Thursday, October 11, 2012

One year later

I've been pretty silent here for a while now - I blame a heavy workload, but I hate going on about how long I've been away, so I won't.

Today I went to the Danielle Na├žu Community Ride: it was one year ago today that she was struck by a car door, knocked into traffic, and killed on Queen Street. I couldn't ride: I sprained my ankle badly last weekend and I'm not quite up to riding, but I walked, and took pictures (I was also covering the ride for the Centretown BUZZ).

I wasn't sure how many people would be there: but there was an encouraging number. The ride started off from Sparks and O'Connor, and headed along Queen to behind the NAC, with a stop at the ghost bike (which has been redecorated: it's still considered a temporary monument, and a more permanent memorial, for Danielle and other cyclists, is planned for sometime next year.)

The ride ended at City Hall, where the cyclists all wheeled their bikes inside and gathered for speeches - a friend and colleague of Danielle's hosted, and there were speeches by the mayor, three survivors of the Kanata 5 crash (poignantly, one still uses a walker and is clearly impaired, three years later), and Danielle's mother. The Kanata survivors got a standing ovation from the crowd.

A lot has been done since Danielle was killed: perhaps it's that her story resonates with people - she was young, talented, clearly a passionate activist and a person who volunteered her time for social causes and environmentalism, and she was also a young public servant working downtown, like so many in Ottawa. And perhaps it's because the people around her have been so determined to bring positive change out of her death. There is a scholarship at the University of Ottawa in her name; Scotiabank has instituted a memorial fund dedicated to helping people who give back to their community; and the City has teamed up with Safer Roads Ottawa to make steps toward public education and awareness, as well as infrastructural changes like the bike box on Wellington and increased bike lanes and bike paths, in an effort to make Ottawa, as Mayor Watson said, "the safest city for cyclists and pedestrians in the country." An initiative was announced at the memorial - the city has printed leaflets about watching for cyclists, which include a transparent sticker that reads "Watch for Bikes" that can be placed on the rearview mirror, to remind drivers to look before opening their doors.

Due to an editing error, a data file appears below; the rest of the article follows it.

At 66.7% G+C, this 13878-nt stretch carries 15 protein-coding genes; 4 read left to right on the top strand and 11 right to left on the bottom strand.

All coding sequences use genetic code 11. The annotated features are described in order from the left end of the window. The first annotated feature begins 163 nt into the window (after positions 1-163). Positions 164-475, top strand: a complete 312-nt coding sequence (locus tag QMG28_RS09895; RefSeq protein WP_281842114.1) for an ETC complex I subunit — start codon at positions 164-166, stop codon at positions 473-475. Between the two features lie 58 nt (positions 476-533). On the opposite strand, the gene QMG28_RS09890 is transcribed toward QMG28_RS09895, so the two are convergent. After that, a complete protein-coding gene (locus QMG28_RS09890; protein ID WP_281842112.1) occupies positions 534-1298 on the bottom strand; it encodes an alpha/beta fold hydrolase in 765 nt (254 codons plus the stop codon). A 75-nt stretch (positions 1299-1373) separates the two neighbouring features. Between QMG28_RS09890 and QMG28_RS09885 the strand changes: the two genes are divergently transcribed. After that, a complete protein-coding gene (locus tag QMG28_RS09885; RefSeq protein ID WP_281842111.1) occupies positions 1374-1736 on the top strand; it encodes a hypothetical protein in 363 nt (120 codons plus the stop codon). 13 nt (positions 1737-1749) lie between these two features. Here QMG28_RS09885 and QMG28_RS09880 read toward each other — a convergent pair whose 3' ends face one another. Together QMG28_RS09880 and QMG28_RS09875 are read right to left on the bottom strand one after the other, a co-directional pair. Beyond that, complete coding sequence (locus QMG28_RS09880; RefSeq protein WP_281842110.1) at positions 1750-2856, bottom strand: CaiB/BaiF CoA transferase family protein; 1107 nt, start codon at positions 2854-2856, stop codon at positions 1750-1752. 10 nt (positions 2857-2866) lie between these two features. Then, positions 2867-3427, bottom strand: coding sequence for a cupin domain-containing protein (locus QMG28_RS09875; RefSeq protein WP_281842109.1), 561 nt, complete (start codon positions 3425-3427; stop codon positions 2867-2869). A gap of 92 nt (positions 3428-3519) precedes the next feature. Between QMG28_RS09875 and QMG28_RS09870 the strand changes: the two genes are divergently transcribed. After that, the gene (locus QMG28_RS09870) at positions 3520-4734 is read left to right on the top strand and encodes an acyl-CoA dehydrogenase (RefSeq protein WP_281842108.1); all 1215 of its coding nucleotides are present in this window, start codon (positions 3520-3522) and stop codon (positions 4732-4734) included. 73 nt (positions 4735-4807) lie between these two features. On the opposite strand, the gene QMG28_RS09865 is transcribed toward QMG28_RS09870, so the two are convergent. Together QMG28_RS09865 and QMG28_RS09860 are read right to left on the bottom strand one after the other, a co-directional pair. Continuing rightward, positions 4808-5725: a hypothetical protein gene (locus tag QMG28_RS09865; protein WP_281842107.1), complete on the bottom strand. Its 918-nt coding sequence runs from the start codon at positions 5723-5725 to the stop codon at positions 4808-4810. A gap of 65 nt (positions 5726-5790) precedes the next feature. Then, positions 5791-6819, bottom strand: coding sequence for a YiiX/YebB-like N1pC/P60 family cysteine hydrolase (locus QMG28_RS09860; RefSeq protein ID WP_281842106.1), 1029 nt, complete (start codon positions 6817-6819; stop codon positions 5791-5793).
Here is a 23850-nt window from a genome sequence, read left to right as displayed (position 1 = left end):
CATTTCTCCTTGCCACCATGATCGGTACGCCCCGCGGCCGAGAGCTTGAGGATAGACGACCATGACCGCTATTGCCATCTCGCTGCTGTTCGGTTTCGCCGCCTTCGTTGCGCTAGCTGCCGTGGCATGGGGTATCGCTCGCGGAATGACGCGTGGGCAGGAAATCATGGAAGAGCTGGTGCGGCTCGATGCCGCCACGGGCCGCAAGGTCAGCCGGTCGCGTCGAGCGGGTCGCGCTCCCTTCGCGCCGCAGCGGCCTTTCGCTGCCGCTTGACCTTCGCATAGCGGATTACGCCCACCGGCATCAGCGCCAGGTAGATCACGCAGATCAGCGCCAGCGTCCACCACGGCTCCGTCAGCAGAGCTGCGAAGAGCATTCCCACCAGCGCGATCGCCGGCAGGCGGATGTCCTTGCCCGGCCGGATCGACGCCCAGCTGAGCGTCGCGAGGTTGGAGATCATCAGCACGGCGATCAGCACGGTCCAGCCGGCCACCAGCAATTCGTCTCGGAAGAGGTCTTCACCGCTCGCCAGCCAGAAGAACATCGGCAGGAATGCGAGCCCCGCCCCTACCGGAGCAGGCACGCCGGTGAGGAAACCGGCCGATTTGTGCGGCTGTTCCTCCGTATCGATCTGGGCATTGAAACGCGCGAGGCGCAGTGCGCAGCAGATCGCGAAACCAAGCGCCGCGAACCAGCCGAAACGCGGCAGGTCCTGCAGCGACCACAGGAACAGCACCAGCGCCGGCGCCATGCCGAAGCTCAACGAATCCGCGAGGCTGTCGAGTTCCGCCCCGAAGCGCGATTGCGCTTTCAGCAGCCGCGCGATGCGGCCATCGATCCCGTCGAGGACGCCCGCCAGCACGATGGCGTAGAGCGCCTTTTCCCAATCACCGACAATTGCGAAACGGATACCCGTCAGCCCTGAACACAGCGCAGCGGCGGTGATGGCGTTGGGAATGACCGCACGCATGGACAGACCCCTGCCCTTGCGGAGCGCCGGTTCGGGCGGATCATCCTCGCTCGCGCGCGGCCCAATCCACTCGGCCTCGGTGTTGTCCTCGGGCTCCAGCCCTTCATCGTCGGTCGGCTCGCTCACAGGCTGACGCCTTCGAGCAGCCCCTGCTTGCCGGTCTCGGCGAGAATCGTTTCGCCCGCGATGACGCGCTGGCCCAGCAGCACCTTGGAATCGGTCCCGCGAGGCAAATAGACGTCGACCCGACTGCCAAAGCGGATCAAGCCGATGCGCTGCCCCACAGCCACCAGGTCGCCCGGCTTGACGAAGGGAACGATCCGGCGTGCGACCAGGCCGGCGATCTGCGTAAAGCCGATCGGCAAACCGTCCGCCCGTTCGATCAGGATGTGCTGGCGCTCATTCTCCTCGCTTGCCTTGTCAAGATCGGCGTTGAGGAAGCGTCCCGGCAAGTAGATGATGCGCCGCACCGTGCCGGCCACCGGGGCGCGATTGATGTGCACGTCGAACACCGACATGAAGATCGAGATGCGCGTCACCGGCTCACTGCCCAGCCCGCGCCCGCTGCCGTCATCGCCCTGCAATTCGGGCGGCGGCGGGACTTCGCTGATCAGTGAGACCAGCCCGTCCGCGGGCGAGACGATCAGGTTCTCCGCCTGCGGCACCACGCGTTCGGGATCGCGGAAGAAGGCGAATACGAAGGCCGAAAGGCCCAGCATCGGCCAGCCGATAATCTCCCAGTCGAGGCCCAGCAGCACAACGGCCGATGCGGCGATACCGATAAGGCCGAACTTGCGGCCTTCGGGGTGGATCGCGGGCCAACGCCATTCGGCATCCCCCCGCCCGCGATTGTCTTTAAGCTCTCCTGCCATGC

This is actually a safe town for cyclists: I talked last week with a friend who grew up in Windsor, where drivers would yell and throw things at cyclists for daring to be in the road (in Car City) and where there is virtually no infrastructure for them. Things can always be better, but Ottawa's doing pretty well, and reminders like Danielle's memorial ride just keep that impetus going. I hope it's a success next year!